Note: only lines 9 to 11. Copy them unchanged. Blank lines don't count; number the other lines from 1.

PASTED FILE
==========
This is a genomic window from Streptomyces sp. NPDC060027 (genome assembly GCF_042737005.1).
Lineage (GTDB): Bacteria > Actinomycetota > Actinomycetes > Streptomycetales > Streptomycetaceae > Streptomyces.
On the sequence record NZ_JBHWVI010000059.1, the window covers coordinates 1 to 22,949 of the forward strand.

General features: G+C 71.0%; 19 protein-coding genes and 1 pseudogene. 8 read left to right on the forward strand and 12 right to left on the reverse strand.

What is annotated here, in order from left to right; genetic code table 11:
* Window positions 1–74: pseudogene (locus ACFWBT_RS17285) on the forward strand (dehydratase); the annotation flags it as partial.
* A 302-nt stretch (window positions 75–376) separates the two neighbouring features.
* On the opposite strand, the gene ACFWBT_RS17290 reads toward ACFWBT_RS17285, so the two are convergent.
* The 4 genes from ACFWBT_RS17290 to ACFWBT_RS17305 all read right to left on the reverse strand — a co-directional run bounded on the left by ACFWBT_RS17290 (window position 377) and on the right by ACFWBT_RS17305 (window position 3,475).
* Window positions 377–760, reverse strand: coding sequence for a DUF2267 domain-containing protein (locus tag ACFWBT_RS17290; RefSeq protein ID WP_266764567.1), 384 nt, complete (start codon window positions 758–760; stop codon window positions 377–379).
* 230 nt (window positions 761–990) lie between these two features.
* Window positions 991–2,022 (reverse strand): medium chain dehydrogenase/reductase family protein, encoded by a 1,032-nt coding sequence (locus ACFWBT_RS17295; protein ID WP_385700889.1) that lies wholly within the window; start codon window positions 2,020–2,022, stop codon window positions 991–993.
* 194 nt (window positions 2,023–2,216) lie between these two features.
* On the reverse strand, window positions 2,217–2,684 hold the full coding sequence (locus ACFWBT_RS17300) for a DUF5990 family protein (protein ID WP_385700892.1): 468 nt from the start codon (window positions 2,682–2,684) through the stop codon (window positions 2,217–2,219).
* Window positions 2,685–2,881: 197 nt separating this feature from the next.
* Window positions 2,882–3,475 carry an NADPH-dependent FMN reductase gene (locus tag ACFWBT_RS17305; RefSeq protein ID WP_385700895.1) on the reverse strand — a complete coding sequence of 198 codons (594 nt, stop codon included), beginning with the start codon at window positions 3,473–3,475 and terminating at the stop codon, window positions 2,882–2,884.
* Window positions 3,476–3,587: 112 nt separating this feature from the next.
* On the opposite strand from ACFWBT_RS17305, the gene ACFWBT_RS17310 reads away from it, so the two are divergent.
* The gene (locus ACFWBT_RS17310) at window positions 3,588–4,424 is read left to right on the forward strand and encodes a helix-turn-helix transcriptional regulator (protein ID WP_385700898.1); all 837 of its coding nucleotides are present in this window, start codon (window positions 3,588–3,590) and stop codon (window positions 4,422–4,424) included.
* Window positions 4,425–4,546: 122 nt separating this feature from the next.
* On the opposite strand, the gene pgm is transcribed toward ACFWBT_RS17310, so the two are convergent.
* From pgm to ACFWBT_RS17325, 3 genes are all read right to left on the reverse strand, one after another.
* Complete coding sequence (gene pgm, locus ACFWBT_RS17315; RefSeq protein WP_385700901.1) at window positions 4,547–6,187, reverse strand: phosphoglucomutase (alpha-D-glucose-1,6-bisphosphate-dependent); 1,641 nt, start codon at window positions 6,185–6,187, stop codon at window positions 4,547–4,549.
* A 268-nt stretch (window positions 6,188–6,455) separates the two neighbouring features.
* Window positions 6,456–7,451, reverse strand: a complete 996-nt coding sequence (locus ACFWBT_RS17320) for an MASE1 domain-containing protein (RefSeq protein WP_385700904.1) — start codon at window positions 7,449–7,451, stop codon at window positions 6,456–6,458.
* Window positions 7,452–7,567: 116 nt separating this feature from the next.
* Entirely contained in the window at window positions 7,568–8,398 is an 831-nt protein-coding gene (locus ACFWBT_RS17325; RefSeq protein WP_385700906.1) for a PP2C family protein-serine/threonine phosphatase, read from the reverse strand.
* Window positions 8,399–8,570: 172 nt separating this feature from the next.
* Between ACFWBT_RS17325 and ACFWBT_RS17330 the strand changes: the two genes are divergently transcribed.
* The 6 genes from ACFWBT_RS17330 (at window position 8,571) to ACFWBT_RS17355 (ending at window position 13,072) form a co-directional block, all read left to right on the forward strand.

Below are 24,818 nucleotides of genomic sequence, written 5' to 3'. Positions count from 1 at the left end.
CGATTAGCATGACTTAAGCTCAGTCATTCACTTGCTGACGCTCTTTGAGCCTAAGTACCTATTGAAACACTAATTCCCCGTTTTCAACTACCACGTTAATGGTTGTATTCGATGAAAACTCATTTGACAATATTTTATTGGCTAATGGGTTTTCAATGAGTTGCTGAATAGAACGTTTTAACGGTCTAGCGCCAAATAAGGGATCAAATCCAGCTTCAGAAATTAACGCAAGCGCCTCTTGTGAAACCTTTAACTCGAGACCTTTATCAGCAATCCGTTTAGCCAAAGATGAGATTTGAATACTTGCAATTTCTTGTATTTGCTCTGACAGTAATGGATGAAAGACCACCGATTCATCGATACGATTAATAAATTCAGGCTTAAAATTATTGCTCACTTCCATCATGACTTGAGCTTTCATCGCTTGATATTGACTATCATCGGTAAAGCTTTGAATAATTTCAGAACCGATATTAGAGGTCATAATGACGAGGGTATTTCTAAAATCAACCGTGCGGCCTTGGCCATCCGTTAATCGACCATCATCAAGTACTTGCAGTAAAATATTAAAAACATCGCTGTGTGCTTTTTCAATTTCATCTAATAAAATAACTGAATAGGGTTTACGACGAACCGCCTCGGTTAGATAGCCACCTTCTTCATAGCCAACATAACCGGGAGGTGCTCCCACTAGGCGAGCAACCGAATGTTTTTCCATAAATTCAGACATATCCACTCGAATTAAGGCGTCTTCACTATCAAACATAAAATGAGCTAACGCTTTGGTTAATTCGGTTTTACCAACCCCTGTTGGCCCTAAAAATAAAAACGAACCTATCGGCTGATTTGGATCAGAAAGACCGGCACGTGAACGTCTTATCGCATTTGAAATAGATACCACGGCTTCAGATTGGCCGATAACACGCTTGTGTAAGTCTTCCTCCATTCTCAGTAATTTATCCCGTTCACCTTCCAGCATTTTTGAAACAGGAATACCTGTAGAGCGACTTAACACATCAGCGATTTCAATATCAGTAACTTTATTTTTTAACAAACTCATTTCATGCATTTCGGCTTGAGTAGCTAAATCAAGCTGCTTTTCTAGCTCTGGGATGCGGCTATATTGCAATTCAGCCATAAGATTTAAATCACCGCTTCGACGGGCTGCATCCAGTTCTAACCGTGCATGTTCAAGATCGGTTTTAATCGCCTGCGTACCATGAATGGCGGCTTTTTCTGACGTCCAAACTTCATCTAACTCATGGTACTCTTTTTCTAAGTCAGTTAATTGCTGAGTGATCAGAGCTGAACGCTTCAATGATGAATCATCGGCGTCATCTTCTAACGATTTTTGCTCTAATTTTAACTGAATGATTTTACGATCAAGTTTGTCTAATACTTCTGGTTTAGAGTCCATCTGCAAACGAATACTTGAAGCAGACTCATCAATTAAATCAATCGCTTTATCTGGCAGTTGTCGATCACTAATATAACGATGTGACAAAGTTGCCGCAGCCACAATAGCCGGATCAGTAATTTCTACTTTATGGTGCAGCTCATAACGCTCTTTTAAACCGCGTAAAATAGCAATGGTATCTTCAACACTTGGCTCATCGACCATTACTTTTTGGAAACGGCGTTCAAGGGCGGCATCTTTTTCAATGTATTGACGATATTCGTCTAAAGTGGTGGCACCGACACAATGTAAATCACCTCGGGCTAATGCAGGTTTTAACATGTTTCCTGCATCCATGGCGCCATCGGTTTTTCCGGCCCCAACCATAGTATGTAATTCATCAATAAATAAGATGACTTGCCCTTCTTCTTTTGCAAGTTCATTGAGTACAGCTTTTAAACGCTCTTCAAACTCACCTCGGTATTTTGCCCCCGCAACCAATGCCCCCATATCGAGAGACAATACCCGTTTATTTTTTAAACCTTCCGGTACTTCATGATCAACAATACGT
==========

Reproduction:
* The 4 genes from ACFWBT_RS17290 to ACFWBT_RS17305 all read right to left on the reverse strand — a co-directional run bounded on the left by ACFWBT_RS17290 (window position 377) and on the right by ACFWBT_RS17305 (window position 3,475).
* Window positions 377–760, reverse strand: coding sequence for a DUF2267 domain-containing protein (locus tag ACFWBT_RS17290; RefSeq protein ID WP_266764567.1), 384 nt, complete (start codon window positions 758–760; stop codon window positions 377–379).
* 230 nt (window positions 761–990) lie between these two features.